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In Praise of… Downtime. Twitter as Phenomenon

 

Its not news that Twitter has problems with availability. What I think may be news however is the community’s reaction to it. Sure some people have been abrasive and abusive. Some of have claimed they’re going elsewhere (anyone for Jaiku or Plurk?) But they keep coming back. One thing we should all remember though- Twitter is still free (for now).

Me – I have to admit I kind of like the downtime. I don’t even mind when Twitter takes away the Replies tab, because the frankly rather spiffing summize search engine keeps me in the conversational loop. Sidenote to Jeff Bezos, who just invested in Twitter. Get the gang to buy summize as the start of a rollup: it is the killer app for Twitter. Its a reason to be on Twitter, rather than the other way around. If you’re in marketing go search for your product brand on there; its what Google Search used to be like before it became a good corporate citizen and started deprecating bloggers (its ironic that Goog became so much more like Yahoo just as it killed it).

But back to downtime. I now have a far more Zen-like appreciation of twitter as a medium.  If I miss a message so what. Its behind me. That is the way of flow. Rivers chatter, but you don’t have to listen to every eddy across every stone, every leaf in every whorl.

While some are freaking out about twitter others are becoming Stoic.

This week though I realised Twitter really has taken the appreciation of downtime to a new level. Not only do we appreciate it, we celebrate it. Exhibit A is the t-shirt above. I can’t think of any other service where downtime became something to enjoy, where it was so embedded in the platform’s success.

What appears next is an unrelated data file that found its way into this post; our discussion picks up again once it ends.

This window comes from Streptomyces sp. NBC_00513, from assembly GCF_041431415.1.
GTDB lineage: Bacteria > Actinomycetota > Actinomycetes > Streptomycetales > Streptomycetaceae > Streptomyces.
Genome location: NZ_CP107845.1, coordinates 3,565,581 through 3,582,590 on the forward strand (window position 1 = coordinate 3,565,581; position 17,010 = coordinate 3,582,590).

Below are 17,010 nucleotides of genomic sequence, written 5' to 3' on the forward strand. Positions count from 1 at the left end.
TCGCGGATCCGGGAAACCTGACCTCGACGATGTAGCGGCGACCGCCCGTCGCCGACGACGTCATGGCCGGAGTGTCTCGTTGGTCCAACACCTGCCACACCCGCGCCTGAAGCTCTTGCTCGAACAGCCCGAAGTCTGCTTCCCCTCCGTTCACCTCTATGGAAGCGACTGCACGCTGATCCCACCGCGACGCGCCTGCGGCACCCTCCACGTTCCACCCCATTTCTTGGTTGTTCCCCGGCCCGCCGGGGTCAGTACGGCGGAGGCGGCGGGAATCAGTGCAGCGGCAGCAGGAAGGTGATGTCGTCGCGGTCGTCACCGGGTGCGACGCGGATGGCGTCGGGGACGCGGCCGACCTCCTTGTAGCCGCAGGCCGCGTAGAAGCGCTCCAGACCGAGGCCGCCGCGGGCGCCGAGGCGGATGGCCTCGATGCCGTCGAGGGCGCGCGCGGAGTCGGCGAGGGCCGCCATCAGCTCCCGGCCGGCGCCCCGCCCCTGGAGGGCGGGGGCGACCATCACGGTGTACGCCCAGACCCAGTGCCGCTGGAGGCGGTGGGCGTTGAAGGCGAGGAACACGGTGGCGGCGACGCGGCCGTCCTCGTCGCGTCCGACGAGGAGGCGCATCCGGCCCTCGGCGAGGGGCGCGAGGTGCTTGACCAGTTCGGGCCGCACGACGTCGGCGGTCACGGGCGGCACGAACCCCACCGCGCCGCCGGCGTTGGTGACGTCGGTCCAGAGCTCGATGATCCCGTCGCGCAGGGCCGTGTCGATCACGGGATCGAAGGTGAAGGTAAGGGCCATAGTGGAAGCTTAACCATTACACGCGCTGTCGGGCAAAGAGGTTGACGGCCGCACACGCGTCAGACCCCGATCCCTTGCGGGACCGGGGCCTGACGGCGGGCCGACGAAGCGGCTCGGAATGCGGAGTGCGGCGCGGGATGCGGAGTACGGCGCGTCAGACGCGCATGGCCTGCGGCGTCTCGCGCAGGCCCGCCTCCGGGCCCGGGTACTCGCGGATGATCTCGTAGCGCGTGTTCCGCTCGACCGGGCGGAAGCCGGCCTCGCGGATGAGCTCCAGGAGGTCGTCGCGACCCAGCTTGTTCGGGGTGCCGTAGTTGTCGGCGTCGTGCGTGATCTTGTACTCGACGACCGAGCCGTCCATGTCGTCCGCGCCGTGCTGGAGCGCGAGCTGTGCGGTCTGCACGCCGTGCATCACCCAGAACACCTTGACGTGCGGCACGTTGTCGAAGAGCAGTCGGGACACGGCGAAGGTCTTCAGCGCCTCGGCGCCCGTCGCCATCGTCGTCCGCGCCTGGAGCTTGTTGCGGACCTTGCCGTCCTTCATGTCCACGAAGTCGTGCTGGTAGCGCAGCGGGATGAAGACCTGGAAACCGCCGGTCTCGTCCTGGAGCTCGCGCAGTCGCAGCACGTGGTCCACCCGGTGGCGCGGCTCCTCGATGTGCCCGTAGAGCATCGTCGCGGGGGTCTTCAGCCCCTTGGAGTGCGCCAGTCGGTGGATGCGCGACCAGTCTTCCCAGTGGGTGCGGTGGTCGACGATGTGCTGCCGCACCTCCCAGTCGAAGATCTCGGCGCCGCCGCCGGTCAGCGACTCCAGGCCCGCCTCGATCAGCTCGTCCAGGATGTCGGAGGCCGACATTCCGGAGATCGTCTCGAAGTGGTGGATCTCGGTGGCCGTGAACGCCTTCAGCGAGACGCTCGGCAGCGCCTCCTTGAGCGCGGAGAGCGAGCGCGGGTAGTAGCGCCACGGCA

So Choose Life. Choose a platform. Choose Downtime.

This is a Web 2.0 pattern turned in on itself.

 

Zazzle calls its an Official Fail Whale t-shirt. Do they really have Twitter’s permission for the use of the image. Just wondering. 

Oh yeah one last thing I was supposed to mention in this post. According to summize @qrush was responsible was the first recorded use of Fail Whale.

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Comment Feed

9 Responses

  1. Summize is a great service but unfortunately only a fairly poor replacement for track because of its consumption capabilities -> no XMPP.

    But I love the shirt!

    Cheers,
    Oliver

  2. I somehow think you may be embracing failure a bit too much.

    If Twitter is supposed to be a messaging bus as Cote proposes, then downtime is very, very bad to have.

  3. My shirt is on the way…just below the whale it says “@bitpakkit is silent”

  4. John Wilson – that is very interesting! wow. i did not know that.

    @oliver – no XMPP i can live with, in terms of how i am using it.

    Danno- of course. i hope i was a little ambiguous. but i do see the *community* embracing failure…

    bitpakkit – indeed. nice.

    jgovernorJune 26, 2008 @ 3:57 pmReply
  5. It’s a stock image that Twitter didn’t buy an extended license for. The t-shirt is by the owner of the image, who I doubt will share in much of the financial success that her image has helped create – soothing the users while they coped with rapid growth…



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Continuing the Discussion

  1. […] RedMonk praises downtime, saying that without it, Twitter would not be the hot commodity it is today. […]

  2. […] Next up came Adil Mohammed, co-founder of entrip, with his take on why the cloud is perfect for startups. Adil made some good points, though others felt like motherhood and apple pie – startups want reliability (try telling that to Twitter, which almost seems to benefit from downtime). […]

  3. […] ironic that Twitter, the service known for the Fail Whale, doesn’t Fail its Whales. It supports them and the core pattern of Asymmetric […]